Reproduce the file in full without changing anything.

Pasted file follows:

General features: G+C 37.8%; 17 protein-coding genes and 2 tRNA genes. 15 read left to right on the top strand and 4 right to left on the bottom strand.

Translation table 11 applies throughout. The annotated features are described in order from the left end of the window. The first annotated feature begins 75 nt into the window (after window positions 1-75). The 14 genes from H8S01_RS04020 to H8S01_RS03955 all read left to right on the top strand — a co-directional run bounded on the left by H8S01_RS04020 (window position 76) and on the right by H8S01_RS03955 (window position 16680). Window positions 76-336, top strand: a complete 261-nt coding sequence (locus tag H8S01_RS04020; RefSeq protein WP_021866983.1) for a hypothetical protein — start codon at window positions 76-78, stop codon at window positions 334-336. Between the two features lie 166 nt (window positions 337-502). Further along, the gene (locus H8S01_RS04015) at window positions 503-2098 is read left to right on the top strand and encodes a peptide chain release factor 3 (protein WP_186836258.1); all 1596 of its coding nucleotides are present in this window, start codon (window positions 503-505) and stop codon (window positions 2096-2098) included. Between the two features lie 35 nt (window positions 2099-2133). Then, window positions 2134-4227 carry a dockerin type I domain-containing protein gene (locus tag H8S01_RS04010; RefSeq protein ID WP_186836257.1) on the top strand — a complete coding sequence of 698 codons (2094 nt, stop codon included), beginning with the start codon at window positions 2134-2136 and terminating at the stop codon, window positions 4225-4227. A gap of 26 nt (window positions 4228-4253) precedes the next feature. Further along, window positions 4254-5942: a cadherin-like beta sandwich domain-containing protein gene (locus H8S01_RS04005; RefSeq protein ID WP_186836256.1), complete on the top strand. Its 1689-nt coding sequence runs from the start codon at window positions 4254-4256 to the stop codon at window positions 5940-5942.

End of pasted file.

General features: G+C 37.8%; 17 protein-coding genes and 2 tRNA genes. 15 read left to right on the top strand and 4 right to left on the bottom strand.

Translation table 11 applies throughout. The annotated features are described in order from the left end of the window. The first annotated feature begins 75 nt into the window (after window positions 1-75). The 14 genes from H8S01_RS04020 to H8S01_RS03955 all read left to right on the top strand — a co-directional run bounded on the left by H8S01_RS04020 (window position 76) and on the right by H8S01_RS03955 (window position 16680). Window positions 76-336, top strand: a complete 261-nt coding sequence (locus tag H8S01_RS04020; RefSeq protein WP_021866983.1) for a hypothetical protein — start codon at window positions 76-78, stop codon at window positions 334-336. Between the two features lie 166 nt (window positions 337-502). Further along, the gene (locus H8S01_RS04015) at window positions 503-2098 is read left to right on the top strand and encodes a peptide chain release factor 3 (protein WP_186836258.1); all 1596 of its coding nucleotides are present in this window, start codon (window positions 503-505) and stop codon (window positions 2096-2098) included. Between the two features lie 35 nt (window positions 2099-2133). Then, window positions 2134-4227 carry a dockerin type I domain-containing protein gene (locus tag H8S01_RS04010; RefSeq protein ID WP_186836257.1) on the top strand — a complete coding sequence of 698 codons (2094 nt, stop codon included), beginning with the start codon at window positions 2134-2136 and terminating at the stop codon, window positions 4225-4227. A gap of 26 nt (window positions 4228-4253) precedes the next feature. Further along, window positions 4254-5942: a cadherin-like beta sandwich domain-containing protein gene (locus H8S01_RS04005; RefSeq protein ID WP_186836256.1), complete on the top strand. Its 1689-nt coding sequence runs from the start codon at window positions 4254-4256 to the stop codon at window positions 5940-5942.